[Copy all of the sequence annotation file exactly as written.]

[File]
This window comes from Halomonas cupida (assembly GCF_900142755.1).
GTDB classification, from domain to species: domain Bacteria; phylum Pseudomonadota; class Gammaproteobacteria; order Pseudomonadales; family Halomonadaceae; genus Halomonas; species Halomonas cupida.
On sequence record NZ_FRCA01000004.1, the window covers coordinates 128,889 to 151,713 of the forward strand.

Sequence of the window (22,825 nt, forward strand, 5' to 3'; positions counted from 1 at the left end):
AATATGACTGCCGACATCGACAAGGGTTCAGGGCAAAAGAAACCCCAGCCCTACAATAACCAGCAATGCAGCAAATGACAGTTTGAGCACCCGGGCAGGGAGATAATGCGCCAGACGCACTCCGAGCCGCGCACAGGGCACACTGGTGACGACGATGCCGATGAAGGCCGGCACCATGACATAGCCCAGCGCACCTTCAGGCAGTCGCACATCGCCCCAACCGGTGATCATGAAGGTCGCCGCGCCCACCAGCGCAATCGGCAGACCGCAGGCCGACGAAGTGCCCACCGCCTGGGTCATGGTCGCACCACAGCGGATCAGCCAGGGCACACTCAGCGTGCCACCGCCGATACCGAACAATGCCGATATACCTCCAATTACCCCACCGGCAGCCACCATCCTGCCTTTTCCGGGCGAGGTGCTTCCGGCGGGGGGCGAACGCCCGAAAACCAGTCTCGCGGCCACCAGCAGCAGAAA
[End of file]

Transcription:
This window comes from Halomonas cupida (assembly GCF_900142755.1).
GTDB classification, from domain to species: domain Bacteria; phylum Pseudomonadota; class Gammaproteobacteria; order Pseudomonadales; family Halomonadaceae; genus Halomonas; species Halomonas cupida.
On sequence record NZ_FRCA01000004.1, the window covers coordinates 128,889 to 151,713 of the forward strand.

Sequence of the window (22,825 nt, forward strand, 5' to 3'; positions counted from 1 at the left end):
AATATGACTGCCGACATCGACAAGGGTTCAGGGCAAAAGAAACCCCAGCCCTACAATAACCAGCAATGCAGCAAATGACAGTTTGAGCACCCGGGCAGGGAGATAATGCGCCAGACGCACTCCGAGCCGCGCACAGGGCACACTGGTGACGACGATGCCGATGAAGGCCGGCACCATGACATAGCCCAGCGCACCTTCAGGCAGTCGCACATCGCCCCAACCGGTGATCATGAAGGTCGCCGCGCCCACCAGCGCAATCGGCAGACCGCAGGCCGACGAAGTGCCCACCGCCTGGGTCATGGTCGCACCACAGCGGATCAGCCAGGGCACACTCAGCGTGCCACCGCCGATACCGAACAATGCCGATATACCTCCAATTACCCCACCGGCAGCCACCATCCTGCCTTTTCCGGGCGAGGTGCTTCCGGCGGGGGGCGAACGCCCGAAAACCAGTCTCGCGGCCACCAGCAGCAGAAA